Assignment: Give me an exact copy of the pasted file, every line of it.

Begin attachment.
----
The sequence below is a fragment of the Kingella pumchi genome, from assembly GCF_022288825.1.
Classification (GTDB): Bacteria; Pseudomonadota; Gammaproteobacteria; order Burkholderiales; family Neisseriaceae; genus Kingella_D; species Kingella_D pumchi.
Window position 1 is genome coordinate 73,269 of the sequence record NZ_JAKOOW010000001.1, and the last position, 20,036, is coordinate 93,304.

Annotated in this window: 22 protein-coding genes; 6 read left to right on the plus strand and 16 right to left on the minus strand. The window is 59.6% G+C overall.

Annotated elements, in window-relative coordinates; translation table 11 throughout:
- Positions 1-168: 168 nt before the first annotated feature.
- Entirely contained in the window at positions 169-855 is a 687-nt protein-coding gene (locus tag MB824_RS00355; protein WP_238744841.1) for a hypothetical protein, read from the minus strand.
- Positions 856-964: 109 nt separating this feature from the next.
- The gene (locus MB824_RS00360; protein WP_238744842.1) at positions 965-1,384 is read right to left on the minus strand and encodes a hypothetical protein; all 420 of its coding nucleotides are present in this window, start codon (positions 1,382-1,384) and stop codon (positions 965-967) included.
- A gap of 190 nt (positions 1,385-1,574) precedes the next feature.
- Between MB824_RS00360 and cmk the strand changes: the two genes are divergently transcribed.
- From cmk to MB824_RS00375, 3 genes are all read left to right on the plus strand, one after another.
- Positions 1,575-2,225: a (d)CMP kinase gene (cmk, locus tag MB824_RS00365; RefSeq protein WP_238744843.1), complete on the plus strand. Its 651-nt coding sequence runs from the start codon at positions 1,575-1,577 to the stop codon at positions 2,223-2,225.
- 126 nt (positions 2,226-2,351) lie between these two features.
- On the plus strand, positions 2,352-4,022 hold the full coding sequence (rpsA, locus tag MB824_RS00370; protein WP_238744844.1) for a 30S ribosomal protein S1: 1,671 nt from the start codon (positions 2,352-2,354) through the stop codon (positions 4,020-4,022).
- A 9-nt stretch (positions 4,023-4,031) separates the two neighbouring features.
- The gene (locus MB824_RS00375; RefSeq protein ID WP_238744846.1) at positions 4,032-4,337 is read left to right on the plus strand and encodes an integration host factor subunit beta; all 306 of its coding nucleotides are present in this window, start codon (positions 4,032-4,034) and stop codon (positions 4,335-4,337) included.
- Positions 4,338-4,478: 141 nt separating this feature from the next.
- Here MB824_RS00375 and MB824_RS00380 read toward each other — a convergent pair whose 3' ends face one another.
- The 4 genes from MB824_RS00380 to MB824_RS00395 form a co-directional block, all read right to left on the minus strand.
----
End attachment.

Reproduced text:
The sequence below is a fragment of the Kingella pumchi genome, from assembly GCF_022288825.1.
Classification (GTDB): Bacteria; Pseudomonadota; Gammaproteobacteria; order Burkholderiales; family Neisseriaceae; genus Kingella_D; species Kingella_D pumchi.
Window position 1 is genome coordinate 73,269 of the sequence record NZ_JAKOOW010000001.1, and the last position, 20,036, is coordinate 93,304.

Annotated in this window: 22 protein-coding genes; 6 read left to right on the plus strand and 16 right to left on the minus strand. The window is 59.6% G+C overall.

Annotated elements, in window-relative coordinates; translation table 11 throughout:
- Positions 1-168: 168 nt before the first annotated feature.
- Entirely contained in the window at positions 169-855 is a 687-nt protein-coding gene (locus tag MB824_RS00355; protein WP_238744841.1) for a hypothetical protein, read from the minus strand.
- Positions 856-964: 109 nt separating this feature from the next.
- The gene (locus MB824_RS00360; protein WP_238744842.1) at positions 965-1,384 is read right to left on the minus strand and encodes a hypothetical protein; all 420 of its coding nucleotides are present in this window, start codon (positions 1,382-1,384) and stop codon (positions 965-967) included.
- A gap of 190 nt (positions 1,385-1,574) precedes the next feature.
- Between MB824_RS00360 and cmk the strand changes: the two genes are divergently transcribed.
- From cmk to MB824_RS00375, 3 genes are all read left to right on the plus strand, one after another.
- Positions 1,575-2,225: a (d)CMP kinase gene (cmk, locus tag MB824_RS00365; RefSeq protein WP_238744843.1), complete on the plus strand. Its 651-nt coding sequence runs from the start codon at positions 1,575-1,577 to the stop codon at positions 2,223-2,225.
- 126 nt (positions 2,226-2,351) lie between these two features.
- On the plus strand, positions 2,352-4,022 hold the full coding sequence (rpsA, locus tag MB824_RS00370; protein WP_238744844.1) for a 30S ribosomal protein S1: 1,671 nt from the start codon (positions 2,352-2,354) through the stop codon (positions 4,020-4,022).
- A 9-nt stretch (positions 4,023-4,031) separates the two neighbouring features.
- The gene (locus MB824_RS00375; RefSeq protein ID WP_238744846.1) at positions 4,032-4,337 is read left to right on the plus strand and encodes an integration host factor subunit beta; all 306 of its coding nucleotides are present in this window, start codon (positions 4,032-4,034) and stop codon (positions 4,335-4,337) included.
- Positions 4,338-4,478: 141 nt separating this feature from the next.
- Here MB824_RS00375 and MB824_RS00380 read toward each other — a convergent pair whose 3' ends face one another.
- The 4 genes from MB824_RS00380 to MB824_RS00395 form a co-directional block, all read right to left on the minus strand.